“When you talk about quality of life, it’s the long term return on investment (ROI) and broad band [service] is one of the best ROIs we will make,” Berke said.
According to a Brookings website report in January, Chattanooga launched the “first fiber optic network able to provide 1 gig (now 10-gig) of speed to any location.
Addressing education and work-from-home flexibilities, Chattanooga has extended high-speed internet service for the next decade to about 28,000 economically disadvantaged households.
In order to receive the free service households must qualify under federal Title 1 National Lunch Program guidelines for free and reduced lunch services.
From job creation to resilience and reduced energy usage, the return is “five, to six, to seven-fold,” he said.
The economy expands too, with a plan to connect every citizen. The process and implementation creates middle-income jobs necessary to get the job done.
It’s not the “what” of high-speed internet service, but the “why” that needs to be successfully addressed, said Mike Grigsby, director of innovation and technology for Sioux Falls, South Dakota. Overcoming cultural barriers was probably the most stubborn and persistent challenge in creating universal fiber access across the nation, he said.
Two additional major challenges are implementing technology and structural challenges such as infrastructure and shared data usage.
“It’s in communicating the value and the benefits” associated with having these systems, that matters most, Grigsby said.
Changing the cultural paradigm is hard because people have to change the way they view, and more importantly value, internet service. Those who see high-speed internet purely in terms of accessing or consuming entertainment will place a different, and likely lower value, on having it, than those who use it for education or work.
“When people understand [the value] they are more willing to use and support it. Focus on the desired outcome and line up the steps to achieve it,” Grigsby said.
From individual access to use in the public sector data and its collection walks a fine line between protecting privacy and using smart city information for the greater good.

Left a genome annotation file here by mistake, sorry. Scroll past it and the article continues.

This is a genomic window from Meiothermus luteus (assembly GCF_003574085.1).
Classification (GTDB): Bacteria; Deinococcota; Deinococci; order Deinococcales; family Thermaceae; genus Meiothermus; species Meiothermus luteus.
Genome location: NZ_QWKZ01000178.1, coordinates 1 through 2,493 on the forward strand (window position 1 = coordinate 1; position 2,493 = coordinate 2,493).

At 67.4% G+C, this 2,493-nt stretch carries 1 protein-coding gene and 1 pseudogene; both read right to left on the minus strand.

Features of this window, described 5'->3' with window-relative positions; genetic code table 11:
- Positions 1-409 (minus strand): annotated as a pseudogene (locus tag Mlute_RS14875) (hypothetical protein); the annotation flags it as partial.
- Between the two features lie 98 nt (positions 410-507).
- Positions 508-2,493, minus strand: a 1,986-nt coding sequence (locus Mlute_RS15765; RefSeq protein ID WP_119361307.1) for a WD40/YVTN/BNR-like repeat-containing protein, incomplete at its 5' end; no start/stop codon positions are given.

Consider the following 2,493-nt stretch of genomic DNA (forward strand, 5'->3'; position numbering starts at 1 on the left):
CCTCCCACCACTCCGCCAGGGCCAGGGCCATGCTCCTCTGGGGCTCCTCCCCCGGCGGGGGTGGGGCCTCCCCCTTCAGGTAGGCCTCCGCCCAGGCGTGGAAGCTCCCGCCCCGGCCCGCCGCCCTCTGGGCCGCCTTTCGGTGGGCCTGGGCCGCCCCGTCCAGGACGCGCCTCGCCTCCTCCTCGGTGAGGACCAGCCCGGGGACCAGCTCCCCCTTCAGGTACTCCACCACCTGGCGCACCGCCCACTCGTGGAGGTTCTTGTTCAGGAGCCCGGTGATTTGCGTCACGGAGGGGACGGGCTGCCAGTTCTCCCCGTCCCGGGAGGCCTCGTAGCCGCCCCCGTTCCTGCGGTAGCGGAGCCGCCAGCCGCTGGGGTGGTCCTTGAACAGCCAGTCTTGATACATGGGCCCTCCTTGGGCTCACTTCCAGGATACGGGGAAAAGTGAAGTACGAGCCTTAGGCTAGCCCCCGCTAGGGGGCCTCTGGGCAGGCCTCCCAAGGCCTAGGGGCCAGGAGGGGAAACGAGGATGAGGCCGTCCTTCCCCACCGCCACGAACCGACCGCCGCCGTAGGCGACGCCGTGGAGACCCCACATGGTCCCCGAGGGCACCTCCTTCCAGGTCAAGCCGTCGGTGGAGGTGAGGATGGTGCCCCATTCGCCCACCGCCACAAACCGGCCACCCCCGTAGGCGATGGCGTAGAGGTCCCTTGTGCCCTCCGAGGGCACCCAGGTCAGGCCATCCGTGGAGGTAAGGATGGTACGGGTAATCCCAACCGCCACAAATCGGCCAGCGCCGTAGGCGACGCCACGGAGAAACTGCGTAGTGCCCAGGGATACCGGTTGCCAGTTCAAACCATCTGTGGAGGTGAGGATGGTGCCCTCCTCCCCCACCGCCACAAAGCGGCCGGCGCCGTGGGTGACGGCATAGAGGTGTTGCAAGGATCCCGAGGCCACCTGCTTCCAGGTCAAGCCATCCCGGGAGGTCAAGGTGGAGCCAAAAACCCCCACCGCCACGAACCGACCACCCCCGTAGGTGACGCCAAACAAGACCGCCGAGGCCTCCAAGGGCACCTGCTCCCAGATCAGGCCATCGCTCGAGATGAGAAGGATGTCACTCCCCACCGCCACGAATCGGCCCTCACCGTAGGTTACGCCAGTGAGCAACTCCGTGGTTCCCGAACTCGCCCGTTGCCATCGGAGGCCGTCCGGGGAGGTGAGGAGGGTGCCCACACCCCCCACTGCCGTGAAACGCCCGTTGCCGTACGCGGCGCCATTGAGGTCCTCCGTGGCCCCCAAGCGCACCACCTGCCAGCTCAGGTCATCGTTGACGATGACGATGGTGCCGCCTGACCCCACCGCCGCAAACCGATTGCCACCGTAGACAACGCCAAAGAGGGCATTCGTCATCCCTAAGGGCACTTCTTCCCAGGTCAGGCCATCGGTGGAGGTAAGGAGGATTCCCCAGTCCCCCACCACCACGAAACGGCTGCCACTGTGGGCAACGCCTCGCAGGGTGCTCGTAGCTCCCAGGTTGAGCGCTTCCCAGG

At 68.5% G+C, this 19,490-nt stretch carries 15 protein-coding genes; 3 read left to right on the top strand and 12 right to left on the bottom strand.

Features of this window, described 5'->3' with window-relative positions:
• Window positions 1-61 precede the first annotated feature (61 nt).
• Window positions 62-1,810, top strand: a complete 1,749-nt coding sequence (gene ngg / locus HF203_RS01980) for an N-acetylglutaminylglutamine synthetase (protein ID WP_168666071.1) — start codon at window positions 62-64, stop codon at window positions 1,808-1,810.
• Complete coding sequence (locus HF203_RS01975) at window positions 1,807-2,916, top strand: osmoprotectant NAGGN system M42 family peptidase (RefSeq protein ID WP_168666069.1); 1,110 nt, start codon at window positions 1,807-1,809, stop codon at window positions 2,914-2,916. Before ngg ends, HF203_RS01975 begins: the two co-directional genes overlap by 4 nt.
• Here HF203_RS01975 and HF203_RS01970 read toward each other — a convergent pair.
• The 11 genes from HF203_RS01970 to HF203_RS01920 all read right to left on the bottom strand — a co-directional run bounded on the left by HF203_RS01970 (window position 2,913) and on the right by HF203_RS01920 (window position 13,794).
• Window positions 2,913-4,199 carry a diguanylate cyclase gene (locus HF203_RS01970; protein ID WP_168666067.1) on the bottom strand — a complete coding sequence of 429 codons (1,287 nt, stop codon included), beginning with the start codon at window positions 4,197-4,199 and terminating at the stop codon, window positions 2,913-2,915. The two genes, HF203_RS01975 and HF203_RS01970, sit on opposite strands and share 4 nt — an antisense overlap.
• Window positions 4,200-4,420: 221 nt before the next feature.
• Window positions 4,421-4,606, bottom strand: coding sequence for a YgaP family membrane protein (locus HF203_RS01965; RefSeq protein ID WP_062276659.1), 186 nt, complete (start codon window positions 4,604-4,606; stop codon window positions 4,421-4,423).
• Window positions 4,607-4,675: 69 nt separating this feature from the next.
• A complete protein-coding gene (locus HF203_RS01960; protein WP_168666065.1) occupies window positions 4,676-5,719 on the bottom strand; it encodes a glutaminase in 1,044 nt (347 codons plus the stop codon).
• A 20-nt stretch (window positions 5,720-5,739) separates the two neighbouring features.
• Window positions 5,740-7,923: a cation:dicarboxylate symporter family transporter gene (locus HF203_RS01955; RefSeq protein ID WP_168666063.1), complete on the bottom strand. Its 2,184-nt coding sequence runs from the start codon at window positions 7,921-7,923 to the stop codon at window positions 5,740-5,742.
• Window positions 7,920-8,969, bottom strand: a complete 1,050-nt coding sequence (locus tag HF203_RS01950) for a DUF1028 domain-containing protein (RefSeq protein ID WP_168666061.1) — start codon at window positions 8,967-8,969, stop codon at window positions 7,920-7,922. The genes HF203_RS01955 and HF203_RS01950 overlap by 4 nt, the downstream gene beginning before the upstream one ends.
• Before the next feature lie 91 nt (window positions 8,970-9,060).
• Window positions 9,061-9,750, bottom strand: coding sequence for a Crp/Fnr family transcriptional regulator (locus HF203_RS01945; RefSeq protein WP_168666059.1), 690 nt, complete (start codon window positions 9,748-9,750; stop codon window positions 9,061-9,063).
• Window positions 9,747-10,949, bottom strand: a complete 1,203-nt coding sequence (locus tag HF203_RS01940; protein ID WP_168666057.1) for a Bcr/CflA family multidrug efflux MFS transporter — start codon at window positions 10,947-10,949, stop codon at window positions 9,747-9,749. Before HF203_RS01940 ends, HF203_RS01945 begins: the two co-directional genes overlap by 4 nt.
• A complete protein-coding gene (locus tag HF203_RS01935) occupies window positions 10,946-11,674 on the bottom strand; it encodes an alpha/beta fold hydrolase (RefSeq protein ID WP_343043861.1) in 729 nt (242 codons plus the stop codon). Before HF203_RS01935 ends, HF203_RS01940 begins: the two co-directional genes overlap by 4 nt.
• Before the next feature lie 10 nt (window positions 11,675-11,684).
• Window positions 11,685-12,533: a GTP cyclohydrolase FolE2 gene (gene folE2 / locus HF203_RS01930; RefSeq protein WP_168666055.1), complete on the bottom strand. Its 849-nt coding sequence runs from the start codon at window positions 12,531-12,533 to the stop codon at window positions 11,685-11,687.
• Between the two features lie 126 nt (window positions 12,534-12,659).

Smart data can be used to monitor traffic flows or downtown congestion times, as well as large volumes created by events such as concerts, or where people tend to go afterward. These predictors can modulate public transportation or traffic flows.
Steph Stoppenhagen, director of strategy and innovation at Black & Veatch in Portland, Oregon, cited San Diego’s regional strategy to address underserved broadband areas in “Promise Zones,” known as Opportunity Zones in other parts of the country.
“Technology, transit, food, housing vocational training” are aspects the San Diego strategy aims to address in part, with high speed internet access.
“It’s the last-mile crisis,” Stoppenhagen said of the challenges of financing the most expensive “leg,” or final stretch of broadband infrastructure set-up and choosing the right technologies to serve the community.
There’s never been a more urgent time to think creatively and consider different ways to work together such as partnering with existing infrastructure or thinking about new collaborations, said Virginia Lam Abrams, senior vice president of Starry, Inc., in Boston.
“[Target] a different group of stakeholders you normally would not consider,” Abrams said.
While the pandemic has prompted more awareness of internet service “haves” and “have nots” addressing the implementation issue won’t happen overnight, according to Grigsby.
“It happens with time, and building relationships and building on incremental successes,” he said.